An acclaimed new documentary, (T)error, was inspired by a coincidence. Filmmaker Lyric Cabral was a college student when she met Saeed Torres, a former black revolutionary who lived in the same building in New York City.
“He seemed trapped in time,” she said, recalling the scent of marijuana and 1970s music drifting from his apartment. As the two became friendly, he introduced her to jazz musician Tarik Shah.
One day in 2005, Torres disappeared, his apartment emptied. Not long after, Cabral got a phone call from Torres. He said he was an FBI informant and his apartment had been wired for audio and video surveillance. His target, Shah, had been arrested on terrorism charges.
Cabral didn’t know what to do with the information. “I was both repulsed and sort of attracted to the tremendous nature of the story,” she said.
Then she met David Sutcliffe, a filmmaker working in the same after-school arts program. “One of our students was arrested by the FBI, a 16-year-old Muslim girl, Adama Bah, accused of being a potential suicide-bomber. The accusation was completely unfounded and she was released,” Sutcliffe said.
Sutcliffe began making a film about Bah, and studying other counter-terrorism cases involving informants. “I thought it was incredibly problematic and also dramatically profound, the complications that must exist within these informants, the double-consciousness,” he said.
“And I happened to mention to Lyric that it would be great to make a film about an informant, but how are you ever going to find an informant, and how would you convince them to get in front of a camera and tell their story? And she said, ‘How odd that you say that, because I know an informant. And I know that he wants to tell his story.’”
The two filmmakers found that Torres would allow them to secretly film him – unbeknownst to the FBI - as he worked on what he planned to be his final job. (T)error, a kind of absurdist tragedy, is the result.
The target was a man named Khalifah al-Akili, a Muslim convert who ran a program for young Somalis in Pittsburgh, Pennsylvania. He had named the program “Al Shabab,” which in Arabic means “youth.”
“It’s also the name of a terrorist organization in Somalia, and I think it’s possible that’s what drew the FBI’s attention, in combination with his online statements,” said Sutcliffe. “He’s not someone who hides his opinions and his criticisms of the U.S. government.”
But al-Akili never advocated violence, according to Sutcliffe. “So it really is a question of constitutionally protected speech,” he said.
Within weeks, Torres’ overtures to befriend al-Akili misfired. Al-Akili became suspicious, and posted on his Facebook page that he was the target of an attempted FBI sting.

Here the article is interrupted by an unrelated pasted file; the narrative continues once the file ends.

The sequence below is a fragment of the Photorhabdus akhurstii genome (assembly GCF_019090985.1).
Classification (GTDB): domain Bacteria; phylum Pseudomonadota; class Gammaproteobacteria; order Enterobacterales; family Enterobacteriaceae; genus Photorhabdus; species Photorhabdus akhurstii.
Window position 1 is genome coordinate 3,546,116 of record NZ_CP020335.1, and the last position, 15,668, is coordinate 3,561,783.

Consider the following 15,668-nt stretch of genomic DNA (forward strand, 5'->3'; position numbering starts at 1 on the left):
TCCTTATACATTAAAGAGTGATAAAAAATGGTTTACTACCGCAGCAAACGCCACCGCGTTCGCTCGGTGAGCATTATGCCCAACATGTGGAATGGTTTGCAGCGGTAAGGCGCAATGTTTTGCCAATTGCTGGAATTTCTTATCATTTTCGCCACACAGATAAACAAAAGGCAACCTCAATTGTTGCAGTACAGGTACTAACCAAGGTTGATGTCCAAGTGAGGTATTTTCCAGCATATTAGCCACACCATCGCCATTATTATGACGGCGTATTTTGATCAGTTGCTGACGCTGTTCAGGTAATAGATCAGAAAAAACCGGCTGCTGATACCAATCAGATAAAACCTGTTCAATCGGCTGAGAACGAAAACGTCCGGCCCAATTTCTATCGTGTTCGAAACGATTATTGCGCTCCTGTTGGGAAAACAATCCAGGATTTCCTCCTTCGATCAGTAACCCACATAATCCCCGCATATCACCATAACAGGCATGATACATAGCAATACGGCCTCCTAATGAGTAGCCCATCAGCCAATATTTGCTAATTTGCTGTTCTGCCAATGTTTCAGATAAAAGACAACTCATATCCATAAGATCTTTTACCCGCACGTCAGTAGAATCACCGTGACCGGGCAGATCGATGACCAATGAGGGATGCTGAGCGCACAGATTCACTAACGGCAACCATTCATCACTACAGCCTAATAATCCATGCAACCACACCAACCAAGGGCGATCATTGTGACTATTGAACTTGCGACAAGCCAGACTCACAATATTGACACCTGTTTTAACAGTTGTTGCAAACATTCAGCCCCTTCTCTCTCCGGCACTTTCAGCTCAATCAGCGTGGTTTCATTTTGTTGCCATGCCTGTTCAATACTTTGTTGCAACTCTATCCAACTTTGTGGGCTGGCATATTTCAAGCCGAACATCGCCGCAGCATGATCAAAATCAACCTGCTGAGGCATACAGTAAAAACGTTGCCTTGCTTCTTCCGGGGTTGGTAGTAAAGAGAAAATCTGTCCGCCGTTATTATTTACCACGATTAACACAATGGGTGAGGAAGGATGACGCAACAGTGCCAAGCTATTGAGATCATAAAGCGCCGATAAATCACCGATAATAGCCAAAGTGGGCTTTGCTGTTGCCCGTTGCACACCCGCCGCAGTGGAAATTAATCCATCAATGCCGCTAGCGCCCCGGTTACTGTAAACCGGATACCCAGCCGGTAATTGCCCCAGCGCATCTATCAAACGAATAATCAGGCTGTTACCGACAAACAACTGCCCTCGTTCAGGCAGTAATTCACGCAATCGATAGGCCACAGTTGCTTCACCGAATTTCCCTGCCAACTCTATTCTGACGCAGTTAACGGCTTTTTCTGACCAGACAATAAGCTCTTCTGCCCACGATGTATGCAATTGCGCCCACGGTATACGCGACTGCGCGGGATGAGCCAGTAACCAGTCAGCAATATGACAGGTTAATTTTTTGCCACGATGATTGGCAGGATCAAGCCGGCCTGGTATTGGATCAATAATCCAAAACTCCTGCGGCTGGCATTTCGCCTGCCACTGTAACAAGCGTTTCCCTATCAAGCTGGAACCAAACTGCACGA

That gave the filmmakers an opening to approach al-Akili directly for interviews as well, without telling Torres – and still unbeknownst to the FBI. Sutcliffe was filming outside al-Akili’s apartment when agents arrived to arrest him.
It was the night before al-Akili was to appear at a news conference denouncing FBI entrapment in Muslim communities. Al-Akili was not arrested for terrorism, however, but on a gun charge, for visiting a shooting range.
Because he had previously been convicted of non-violent offenses, he was forbidden to be in possession of a firearm.
“In a lot of these counter-terrorism cases, [federal agents] try to find some lower violation to use in case the terrorism case does not pan out,” Sutcliffe said.
(T)error is shot almost surveillance style. “We wanted audiences to sort of feel the pressure, visually, of what it’s like to be under FBI surveillance,” Cabral said.
Facing 15 years in prison, al-Akili took a plea bargain deal for eight years. The filmmakers said the FBI refused interview requests. The agency declined to comment for VOA.
Now showing at a documentary festival in New York, (T)error will be broadcast on U.S. public television next year. The filmmakers also are showing it in Muslim communities, “to support a larger outreach campaign, and call for congressional oversight of these informants,” Sutcliffe said.
““Terrorism is a dire threat,” Cabral said. “I think our argument in this film is that the FBI should be trying actively to pursue these threats, not just sort of patrolling Muslim communities. Informants have ruined the fabric of the Muslim community, sowed seeds of distrust. We’re hoping the film will stimulate dialogue.”